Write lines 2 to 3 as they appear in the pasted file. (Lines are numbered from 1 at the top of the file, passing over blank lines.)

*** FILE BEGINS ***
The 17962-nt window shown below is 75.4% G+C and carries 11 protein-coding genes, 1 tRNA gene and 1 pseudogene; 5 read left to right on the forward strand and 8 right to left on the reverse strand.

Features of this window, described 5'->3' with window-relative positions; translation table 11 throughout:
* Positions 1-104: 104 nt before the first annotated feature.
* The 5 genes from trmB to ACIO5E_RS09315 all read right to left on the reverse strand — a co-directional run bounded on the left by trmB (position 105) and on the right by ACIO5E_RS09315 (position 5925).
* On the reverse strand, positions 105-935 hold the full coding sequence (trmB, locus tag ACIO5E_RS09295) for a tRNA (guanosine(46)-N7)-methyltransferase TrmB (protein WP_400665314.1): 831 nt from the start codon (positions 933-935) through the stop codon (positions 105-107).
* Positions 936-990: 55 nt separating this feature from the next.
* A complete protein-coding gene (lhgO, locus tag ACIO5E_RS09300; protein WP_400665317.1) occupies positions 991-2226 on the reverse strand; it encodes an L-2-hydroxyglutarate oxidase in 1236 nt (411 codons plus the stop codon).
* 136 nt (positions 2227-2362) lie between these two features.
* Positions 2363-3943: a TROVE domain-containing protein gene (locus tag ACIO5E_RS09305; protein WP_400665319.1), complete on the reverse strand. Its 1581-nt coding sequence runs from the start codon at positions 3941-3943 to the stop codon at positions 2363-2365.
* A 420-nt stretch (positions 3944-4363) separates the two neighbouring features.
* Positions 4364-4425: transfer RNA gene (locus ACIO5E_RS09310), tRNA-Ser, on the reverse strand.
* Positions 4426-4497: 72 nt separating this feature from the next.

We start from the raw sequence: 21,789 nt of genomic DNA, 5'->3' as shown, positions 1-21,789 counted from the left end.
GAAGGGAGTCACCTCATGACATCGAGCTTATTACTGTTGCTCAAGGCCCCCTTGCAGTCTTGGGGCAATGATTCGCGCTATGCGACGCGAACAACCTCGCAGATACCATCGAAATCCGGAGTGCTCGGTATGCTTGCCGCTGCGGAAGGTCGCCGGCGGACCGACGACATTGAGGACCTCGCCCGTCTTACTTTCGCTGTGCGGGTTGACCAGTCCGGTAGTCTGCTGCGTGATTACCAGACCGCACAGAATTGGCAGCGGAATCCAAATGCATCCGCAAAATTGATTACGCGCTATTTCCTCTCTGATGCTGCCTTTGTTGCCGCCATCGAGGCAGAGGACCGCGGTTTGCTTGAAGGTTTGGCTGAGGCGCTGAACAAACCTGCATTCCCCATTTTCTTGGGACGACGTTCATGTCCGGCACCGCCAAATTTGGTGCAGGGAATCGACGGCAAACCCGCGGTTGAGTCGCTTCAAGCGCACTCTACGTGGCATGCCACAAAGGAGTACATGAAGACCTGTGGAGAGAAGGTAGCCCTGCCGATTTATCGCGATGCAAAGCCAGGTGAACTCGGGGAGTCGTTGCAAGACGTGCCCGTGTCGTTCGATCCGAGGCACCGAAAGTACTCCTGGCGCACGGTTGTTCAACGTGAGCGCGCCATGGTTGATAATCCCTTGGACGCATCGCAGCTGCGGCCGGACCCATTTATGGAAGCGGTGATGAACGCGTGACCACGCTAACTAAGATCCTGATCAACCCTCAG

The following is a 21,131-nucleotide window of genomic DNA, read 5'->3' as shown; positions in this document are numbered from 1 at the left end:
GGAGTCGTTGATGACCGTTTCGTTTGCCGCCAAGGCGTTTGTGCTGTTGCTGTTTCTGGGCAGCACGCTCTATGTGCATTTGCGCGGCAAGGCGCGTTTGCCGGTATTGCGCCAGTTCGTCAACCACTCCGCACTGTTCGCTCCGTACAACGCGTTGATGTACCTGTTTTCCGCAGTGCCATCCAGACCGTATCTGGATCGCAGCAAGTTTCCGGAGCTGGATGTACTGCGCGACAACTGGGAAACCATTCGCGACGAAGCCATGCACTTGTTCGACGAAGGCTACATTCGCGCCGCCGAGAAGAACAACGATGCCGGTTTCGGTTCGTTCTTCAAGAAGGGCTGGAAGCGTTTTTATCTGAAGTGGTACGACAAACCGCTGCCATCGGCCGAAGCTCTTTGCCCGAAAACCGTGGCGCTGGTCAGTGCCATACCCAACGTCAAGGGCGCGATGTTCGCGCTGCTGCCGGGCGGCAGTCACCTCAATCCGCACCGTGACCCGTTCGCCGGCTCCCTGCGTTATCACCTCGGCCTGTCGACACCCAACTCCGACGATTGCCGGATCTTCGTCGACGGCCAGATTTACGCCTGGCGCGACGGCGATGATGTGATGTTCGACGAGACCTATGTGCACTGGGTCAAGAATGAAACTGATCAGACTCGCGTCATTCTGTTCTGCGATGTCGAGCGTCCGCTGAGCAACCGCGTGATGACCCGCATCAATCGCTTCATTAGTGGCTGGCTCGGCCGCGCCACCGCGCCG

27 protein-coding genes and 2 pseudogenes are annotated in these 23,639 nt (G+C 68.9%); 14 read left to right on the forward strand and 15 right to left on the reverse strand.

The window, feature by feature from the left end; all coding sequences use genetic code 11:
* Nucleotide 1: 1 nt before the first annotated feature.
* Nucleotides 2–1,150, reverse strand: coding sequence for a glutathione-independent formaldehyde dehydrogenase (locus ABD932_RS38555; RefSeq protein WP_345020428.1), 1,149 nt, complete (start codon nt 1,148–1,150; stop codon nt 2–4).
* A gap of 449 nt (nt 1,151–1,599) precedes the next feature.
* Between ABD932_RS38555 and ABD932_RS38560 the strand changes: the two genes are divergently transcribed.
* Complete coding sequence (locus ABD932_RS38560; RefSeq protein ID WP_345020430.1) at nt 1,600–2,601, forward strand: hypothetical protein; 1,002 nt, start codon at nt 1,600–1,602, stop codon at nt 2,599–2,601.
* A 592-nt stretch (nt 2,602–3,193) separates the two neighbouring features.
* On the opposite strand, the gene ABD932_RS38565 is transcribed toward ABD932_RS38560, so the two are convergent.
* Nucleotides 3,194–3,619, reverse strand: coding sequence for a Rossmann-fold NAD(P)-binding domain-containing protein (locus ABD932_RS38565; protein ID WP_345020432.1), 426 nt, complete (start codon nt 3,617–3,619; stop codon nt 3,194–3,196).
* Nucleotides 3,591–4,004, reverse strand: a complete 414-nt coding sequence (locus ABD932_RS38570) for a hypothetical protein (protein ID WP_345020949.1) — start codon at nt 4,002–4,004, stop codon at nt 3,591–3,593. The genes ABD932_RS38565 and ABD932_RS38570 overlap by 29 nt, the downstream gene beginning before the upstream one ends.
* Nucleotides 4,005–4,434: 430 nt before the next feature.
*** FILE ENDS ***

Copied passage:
Features of this window, described 5'->3' with window-relative positions; translation table 11 throughout:
* Positions 1-104: 104 nt before the first annotated feature.